Reverse Carters Traverse
Going against the flow of AT Hikers and finishing with a coffee cake
PeaksMiddle Carter (4610 ft), South Carter (4430 ft), Carter Dome (4832 ft), Mount Hight (4675 ft)
TrailheadNineteen Mile Brook
TrailsImp Trail, N Carter Trail, Carter-Moriah Trail, Nineteen Mile Brook
Total Distance15.5 miles, 4,833ft elevation gain
TimeStart: 9:30am, 7:44 Round Trip
WeatherCool and partly cloudy with hazy views of the Presidentials
Trail ConditionsNice dry summer trail
Partners in CrimeCody + Rye
This is one of my favorite hikes in the Whites. The views of the Presidentials are amazing, it’s a challenging hike elevation-wise, and there doesn’t tend to be a lot of people up here, even during peak season, and my favorite AMC Hut is along the route, complete with a perfect lake for a dip. Usually, it makes sense to start the hike up Nineteen Mile Brook Trail and come down Imp because of the steep section up to Carter Dome from the Hut, and you get most of your climbing done en route. The downside is you end with a mile walk along the side of the highway back to your car. We decided to try the loop in reverse this time, with grand ambitions of hitting the Wildcats if we felt like it afterwards from the hut. I liked this direction because we used our mile along the road as a warmup, and got a nice coffee cake reward from the hut on the way back down.
Hiking up Imp Trail is moderately challenging. It’s basically just a long steady climb through the forest with many stair-steppy boulders for three miles. Then you get to N Carter Trail and the climb continues for a few more miles through thinner and thinner trees until you reach the junction with Carter-Moriah trail just below the summit of Middle Carter at 6 miles (5 if you don’t count the road). The views from the summit aren’t great, but there are a few shoots off the trail along the way with really nice ones of the Presidentials to the West and the Baldfaces and Maine to the East.
It’s a rolling descent and then slight rise on the forested ridge to the anti-climatic South Carter summit (7.2 miles), and a further descent to an important junction with the Carter Dome trail in two spots. Definitely don’t take this trail. Instead, make the left to continue onto Carter-Moriah straight (vertically) up to spectacular Mount Hight, the best part of the whole traverse, despite not being an official 4000 footer. Coming from this direction, this decision is much more punishing compared with the relatively flat cut over from Carter Dome, but you’d have to gain those feet anyways to get up there.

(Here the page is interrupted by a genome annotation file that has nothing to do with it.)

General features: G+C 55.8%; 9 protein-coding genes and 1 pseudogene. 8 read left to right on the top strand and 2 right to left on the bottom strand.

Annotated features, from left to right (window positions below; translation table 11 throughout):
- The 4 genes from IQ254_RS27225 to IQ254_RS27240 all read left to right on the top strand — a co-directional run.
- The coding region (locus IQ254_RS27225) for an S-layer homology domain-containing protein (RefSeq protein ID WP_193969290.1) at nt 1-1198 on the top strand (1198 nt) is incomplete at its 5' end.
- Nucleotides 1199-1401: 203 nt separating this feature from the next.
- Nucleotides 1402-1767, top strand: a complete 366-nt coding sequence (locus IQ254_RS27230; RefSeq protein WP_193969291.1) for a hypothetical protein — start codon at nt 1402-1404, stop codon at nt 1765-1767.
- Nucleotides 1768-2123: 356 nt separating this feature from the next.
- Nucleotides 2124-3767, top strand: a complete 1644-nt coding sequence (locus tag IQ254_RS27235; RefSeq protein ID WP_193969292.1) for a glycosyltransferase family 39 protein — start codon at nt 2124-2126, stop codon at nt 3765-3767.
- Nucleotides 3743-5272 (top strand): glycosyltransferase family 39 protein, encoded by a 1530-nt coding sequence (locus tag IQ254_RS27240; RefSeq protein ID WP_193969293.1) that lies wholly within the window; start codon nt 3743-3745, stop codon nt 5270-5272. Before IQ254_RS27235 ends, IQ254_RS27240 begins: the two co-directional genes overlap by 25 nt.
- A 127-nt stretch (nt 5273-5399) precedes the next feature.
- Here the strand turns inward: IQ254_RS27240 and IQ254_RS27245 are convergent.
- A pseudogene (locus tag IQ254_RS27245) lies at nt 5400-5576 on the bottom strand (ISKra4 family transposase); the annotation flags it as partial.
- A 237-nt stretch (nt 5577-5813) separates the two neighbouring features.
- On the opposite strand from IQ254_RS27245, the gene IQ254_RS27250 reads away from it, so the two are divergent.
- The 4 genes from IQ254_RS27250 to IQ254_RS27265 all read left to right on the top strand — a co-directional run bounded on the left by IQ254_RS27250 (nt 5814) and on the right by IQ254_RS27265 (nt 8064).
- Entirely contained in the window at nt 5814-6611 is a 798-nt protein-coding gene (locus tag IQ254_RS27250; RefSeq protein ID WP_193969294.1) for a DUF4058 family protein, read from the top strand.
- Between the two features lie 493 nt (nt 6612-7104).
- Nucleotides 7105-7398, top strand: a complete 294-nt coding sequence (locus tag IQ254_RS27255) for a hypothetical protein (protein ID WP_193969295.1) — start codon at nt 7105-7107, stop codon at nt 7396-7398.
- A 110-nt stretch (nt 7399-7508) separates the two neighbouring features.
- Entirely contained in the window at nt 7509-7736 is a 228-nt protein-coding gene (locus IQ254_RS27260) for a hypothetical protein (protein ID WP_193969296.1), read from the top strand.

Mount High is a great spot to hang out and take in the panoramic views from its rocky summit. We saw many an AT thru hiker hanging around up there (and also along the trail, almost to Maine by now). I wished we had brought along books for a proper break, as our legs (and Cody’s stomach) were telling us Wildcats probably weren’t in the cards today anyways. We reluctantly bid adieu to this magical place and headed for our last summit of the day, Carter Dome.
Since the other two times I did this traverse had the trail covered with snow, I was expecting more for a view from Carter Dome, so was a little disappointed to find the views obstructed by scrubby pines. Oh well. We descended slowly down the trail toward the hut at first, and then the dreaded steep section that wasn’t actually bad at all (especially after our experience coming down Holt trail on Cardigan last weekend – no post, but just check out this image). It was just like some narrow stairs for a pretty short stretch, and then we were standing on the banks of the lillypad filled pond, the smell of hut baked goods wafting through the air. Oh, make sure to check out the lookout right before the steep descent. It’s a great spot to sit and survey the Wildcats and the hut below.
I wish we could have stayed the night at the hut. It looked like a fun crew of AT Hikers and families, and they were playing Punch Brothers while baking delicious bread, but alas, our dog owning and job having lifestyle turned us down Nineteen Mile Brook and for the long bouldery descent back to our car.
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